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Sep 21, 2012 No Comments ›› Pat Dollard

(WAPO) The State Department is preparing to remove the Iranian opposition group Mujaheddin-e Khalq from the U.S. government’s terrorist list, siding with advocates who say the controversial organization should be rewarded for renouncing violence and providing intelligence on Iran’s nuclear program, senior Obama administration officials said Friday.

The decision to begin the process of formally lifting the terrorist label is expected to be conveyed to Congress in documents as early as Friday, according to two senior officials briefed on the matter. The move comes two weeks before a court-ordered deadline and just six days after the dissident group vacated its former enclave in eastern Iraq, averting a feared confrontation with Iraqis who want the exiles out of the country. Leaders of the group, commonly known by its abbreviation MEK, have been pressing U.S. officials for nearly a decade to rescind the terrorist designation, which they say has hampered their efforts to find homes outside Iraq. About 3,000 members of the group have lived in limbo in Iraq since the U.S.-led invasion in 2003, unwanted by their host country and fearing imprisonment or worse if forced to return to Iran.

The removal of the MEK from the State Department’s official Foreign Terrorist Organizations list could make it easier for its members to apply for refugee status and seek homes abroad.

It is not yet clear, however, where the exiles would go. U.S. officials have been lobbying European allies to accept as many as 1,000 of the dissidents, while allowing others to apply to emigrate to the United States. The group’s violent past — MEK militants were blamed for the assassinations of several Americans in Iran in the 1970s — and its reputation for cultlike behavior have made some countries reluctant to accept large numbers of the exiles.

U.S. officials who helped mediate a months-long standoff between Iraq and the MEK over the exiles’ living quarters cautioned that the excising of the terrorist label may not end the group’s troubles or the U.S. role in helping find permanent homes for its members.

“We’re very happy that we’ve come this far without a bloodbath,” said a senior administration official privy to internal deliberations over the crisis. He and others spoke on condition of anonymity, citing the delicate diplomacy involved in resolving the MEK’s fate. “Now we have to move forward on resettlement.”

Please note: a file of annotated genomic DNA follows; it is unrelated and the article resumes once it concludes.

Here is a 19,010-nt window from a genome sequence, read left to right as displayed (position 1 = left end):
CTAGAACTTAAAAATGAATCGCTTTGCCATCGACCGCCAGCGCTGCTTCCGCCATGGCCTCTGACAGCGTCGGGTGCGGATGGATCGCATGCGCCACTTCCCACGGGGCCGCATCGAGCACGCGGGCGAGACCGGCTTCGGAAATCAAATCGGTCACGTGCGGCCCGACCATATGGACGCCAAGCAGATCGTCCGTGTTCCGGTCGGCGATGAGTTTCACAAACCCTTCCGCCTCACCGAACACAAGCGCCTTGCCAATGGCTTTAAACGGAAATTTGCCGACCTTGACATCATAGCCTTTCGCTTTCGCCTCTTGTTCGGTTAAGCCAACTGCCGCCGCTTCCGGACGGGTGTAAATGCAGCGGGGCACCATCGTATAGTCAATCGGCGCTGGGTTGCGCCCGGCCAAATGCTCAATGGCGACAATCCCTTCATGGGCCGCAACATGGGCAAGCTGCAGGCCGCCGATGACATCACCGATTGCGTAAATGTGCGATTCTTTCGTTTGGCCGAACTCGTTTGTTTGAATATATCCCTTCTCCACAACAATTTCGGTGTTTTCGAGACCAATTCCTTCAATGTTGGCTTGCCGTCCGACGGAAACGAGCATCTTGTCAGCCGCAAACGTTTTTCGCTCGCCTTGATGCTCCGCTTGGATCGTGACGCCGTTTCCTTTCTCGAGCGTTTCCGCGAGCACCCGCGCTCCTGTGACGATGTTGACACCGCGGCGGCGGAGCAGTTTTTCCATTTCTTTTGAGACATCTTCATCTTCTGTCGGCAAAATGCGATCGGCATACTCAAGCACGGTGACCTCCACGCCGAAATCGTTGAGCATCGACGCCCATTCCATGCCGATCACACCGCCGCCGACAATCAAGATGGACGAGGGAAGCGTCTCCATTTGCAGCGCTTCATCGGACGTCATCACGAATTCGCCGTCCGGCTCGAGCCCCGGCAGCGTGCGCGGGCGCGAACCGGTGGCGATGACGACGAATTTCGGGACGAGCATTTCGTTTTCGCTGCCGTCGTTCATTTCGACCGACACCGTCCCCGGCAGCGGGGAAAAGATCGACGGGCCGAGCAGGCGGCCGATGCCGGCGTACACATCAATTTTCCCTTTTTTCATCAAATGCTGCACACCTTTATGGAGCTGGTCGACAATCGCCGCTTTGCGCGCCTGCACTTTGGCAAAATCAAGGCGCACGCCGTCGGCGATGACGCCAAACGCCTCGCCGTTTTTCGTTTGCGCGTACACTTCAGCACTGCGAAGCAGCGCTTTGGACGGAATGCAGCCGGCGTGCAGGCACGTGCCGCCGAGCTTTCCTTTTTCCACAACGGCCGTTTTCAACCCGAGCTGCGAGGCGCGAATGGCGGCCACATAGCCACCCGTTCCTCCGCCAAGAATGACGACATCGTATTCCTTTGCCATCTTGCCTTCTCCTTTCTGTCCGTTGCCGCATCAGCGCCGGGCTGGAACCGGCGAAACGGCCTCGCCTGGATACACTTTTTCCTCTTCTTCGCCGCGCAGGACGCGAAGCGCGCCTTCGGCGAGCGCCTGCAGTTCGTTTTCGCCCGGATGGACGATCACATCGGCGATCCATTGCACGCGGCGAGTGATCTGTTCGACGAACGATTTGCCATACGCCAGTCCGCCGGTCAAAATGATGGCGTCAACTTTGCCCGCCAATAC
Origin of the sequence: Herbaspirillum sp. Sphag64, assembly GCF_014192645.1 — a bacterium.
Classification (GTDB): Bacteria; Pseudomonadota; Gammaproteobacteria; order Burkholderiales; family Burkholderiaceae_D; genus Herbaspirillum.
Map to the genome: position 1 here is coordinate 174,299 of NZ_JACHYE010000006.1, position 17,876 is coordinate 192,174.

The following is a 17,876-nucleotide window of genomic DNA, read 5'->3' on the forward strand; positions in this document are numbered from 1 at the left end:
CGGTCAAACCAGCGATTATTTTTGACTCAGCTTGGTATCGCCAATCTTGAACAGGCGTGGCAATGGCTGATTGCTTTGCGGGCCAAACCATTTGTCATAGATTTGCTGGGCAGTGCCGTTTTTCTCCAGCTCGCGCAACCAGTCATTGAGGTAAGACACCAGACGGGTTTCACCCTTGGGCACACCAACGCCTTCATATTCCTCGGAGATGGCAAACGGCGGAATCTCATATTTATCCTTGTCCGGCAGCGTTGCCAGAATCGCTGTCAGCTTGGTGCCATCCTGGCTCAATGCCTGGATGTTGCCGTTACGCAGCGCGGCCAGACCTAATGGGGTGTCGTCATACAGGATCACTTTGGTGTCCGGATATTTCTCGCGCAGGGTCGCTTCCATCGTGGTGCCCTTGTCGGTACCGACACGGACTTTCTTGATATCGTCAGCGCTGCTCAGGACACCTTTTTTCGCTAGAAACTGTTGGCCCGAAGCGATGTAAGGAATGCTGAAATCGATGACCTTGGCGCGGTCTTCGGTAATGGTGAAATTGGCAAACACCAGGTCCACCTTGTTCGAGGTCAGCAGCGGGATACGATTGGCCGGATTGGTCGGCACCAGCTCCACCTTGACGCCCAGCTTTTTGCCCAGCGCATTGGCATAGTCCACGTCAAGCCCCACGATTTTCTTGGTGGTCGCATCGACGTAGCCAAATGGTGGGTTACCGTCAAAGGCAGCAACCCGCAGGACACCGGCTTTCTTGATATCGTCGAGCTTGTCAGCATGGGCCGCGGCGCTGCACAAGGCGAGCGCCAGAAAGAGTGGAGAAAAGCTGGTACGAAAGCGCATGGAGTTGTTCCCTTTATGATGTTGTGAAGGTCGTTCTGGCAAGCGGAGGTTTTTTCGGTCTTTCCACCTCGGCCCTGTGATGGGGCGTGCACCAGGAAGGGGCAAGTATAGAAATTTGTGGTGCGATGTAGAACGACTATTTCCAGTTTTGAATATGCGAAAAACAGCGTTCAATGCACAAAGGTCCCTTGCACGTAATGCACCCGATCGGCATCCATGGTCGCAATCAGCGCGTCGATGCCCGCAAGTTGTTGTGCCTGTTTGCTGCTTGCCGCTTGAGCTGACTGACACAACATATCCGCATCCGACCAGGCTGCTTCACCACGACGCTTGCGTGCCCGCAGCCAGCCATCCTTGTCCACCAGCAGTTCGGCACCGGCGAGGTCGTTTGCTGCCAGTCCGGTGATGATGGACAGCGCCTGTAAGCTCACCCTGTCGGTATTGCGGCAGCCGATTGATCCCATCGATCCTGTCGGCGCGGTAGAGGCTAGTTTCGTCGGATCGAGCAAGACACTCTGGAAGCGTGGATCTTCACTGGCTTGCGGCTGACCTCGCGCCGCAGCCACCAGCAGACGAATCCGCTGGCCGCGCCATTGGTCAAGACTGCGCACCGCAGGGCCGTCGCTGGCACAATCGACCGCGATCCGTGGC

Administration officials said the decision to lift the terrorist designation was based on the recent history of the MEK, which renounced violence and turned over its weapons to U.S. forces after waging a decades-long armed campaign against the Iranian government. But the decision also hinged in part on the MEK’s decision to leave its long-time home in Iraq, a former military base known as Camp Ashraf near the border with Iran. Iraq had insisted on closing the base — by force, if necessary — and in recent years Iraqi police had clashed repeatedly with MEK members at the facility, killing dozens of them.

Leaders of the group, commonly known by its abbreviation MEK, have been pressing U.S. officials for nearly a decade to rescind the terrorist designation, which they say has hampered their efforts to find homes outside Iraq. About 3,000 members of the group have lived in limbo in Iraq since the U.S.-led invasion in 2003, unwanted by their host country and fearing imprisonment or worse if forced to return to Iran. The removal of the MEK from the State Department’s official Foreign Terrorist Organizations list could make it easier for its members to apply for refugee status and seek homes abroad.

It is not yet clear, however, where the exiles would go. U.S. officials have been lobbying European allies to accept as many as 1,000 of the dissidents, while allowing others to apply to emigrate to the United States. The group’s violent past — MEK militants were blamed for the assassinations of several Americans in Iran in the 1970s — and its reputation for cultlike behavior have made some countries reluctant to accept large numbers of the exiles. U.S. officials who helped mediate a months-long standoff between Iraq and the MEK over the exiles’ living quarters cautioned that the excising of the terrorist label may not end the group’s troubles or the U.S. role in helping find permanent homes for its members.

“We’re very happy that we’ve come this far without a bloodbath,” said a senior administration official privy to internal deliberations over the crisis. He and others spoke on condition of anonymity, citing the delicate diplomacy involved in resolving the MEK’s fate. “Now we have to move forward on resettlement.”

Administration officials said the decision to lift the terrorist designation was based on the recent history of the MEK, which renounced violence and turned over its weapons to U.S. forces after waging a decades-long armed campaign against the Iranian government.

But the decision also hinged in part on the MEK’s decision to leave its long-time home in Iraq, a former military base known as Camp Ashraf near the border with Iran. Iraq had insisted on closing the base — by force, if necessary — and in recent years Iraqi police had clashed repeatedly with MEK members at the facility, killing dozens of them.”

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